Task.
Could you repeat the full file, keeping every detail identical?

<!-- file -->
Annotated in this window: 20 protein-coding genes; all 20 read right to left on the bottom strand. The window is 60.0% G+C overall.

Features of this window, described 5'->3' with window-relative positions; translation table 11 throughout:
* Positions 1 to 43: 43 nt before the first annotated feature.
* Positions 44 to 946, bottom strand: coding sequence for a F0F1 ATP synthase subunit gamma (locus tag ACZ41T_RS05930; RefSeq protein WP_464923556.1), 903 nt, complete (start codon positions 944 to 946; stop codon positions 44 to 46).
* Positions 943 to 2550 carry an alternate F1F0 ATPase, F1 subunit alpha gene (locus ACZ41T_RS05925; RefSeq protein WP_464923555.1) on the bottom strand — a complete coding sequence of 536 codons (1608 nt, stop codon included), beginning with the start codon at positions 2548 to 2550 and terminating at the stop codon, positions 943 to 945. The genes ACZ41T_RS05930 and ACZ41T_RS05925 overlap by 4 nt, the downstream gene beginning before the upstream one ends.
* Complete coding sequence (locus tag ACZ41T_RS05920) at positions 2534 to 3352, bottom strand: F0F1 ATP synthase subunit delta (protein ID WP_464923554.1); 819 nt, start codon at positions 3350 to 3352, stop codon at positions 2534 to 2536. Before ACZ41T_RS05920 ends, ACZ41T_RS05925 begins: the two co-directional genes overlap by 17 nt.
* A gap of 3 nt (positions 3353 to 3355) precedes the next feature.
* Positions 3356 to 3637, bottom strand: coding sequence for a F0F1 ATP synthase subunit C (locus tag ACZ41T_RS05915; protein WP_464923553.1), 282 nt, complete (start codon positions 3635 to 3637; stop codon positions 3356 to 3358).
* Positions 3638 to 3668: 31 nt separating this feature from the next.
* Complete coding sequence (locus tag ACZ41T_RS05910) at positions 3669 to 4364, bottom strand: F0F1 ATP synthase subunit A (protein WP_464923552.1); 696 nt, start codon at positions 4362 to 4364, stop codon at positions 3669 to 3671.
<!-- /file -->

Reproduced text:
Annotated in this window: 20 protein-coding genes; all 20 read right to left on the bottom strand. The window is 60.0% G+C overall.

Features of this window, described 5'->3' with window-relative positions; translation table 11 throughout:
* Positions 1 to 43: 43 nt before the first annotated feature.
* Positions 44 to 946, bottom strand: coding sequence for a F0F1 ATP synthase subunit gamma (locus tag ACZ41T_RS05930; RefSeq protein WP_464923556.1), 903 nt, complete (start codon positions 944 to 946; stop codon positions 44 to 46).
* Positions 943 to 2550 carry an alternate F1F0 ATPase, F1 subunit alpha gene (locus ACZ41T_RS05925; RefSeq protein WP_464923555.1) on the bottom strand — a complete coding sequence of 536 codons (1608 nt, stop codon included), beginning with the start codon at positions 2548 to 2550 and terminating at the stop codon, positions 943 to 945. The genes ACZ41T_RS05930 and ACZ41T_RS05925 overlap by 4 nt, the downstream gene beginning before the upstream one ends.
* Complete coding sequence (locus tag ACZ41T_RS05920) at positions 2534 to 3352, bottom strand: F0F1 ATP synthase subunit delta (protein ID WP_464923554.1); 819 nt, start codon at positions 3350 to 3352, stop codon at positions 2534 to 2536. Before ACZ41T_RS05920 ends, ACZ41T_RS05925 begins: the two co-directional genes overlap by 17 nt.
* A gap of 3 nt (positions 3353 to 3355) precedes the next feature.
* Positions 3356 to 3637, bottom strand: coding sequence for a F0F1 ATP synthase subunit C (locus tag ACZ41T_RS05915; protein WP_464923553.1), 282 nt, complete (start codon positions 3635 to 3637; stop codon positions 3356 to 3358).
* Positions 3638 to 3668: 31 nt separating this feature from the next.
* Complete coding sequence (locus tag ACZ41T_RS05910) at positions 3669 to 4364, bottom strand: F0F1 ATP synthase subunit A (protein WP_464923552.1); 696 nt, start codon at positions 4362 to 4364, stop codon at positions 3669 to 3671.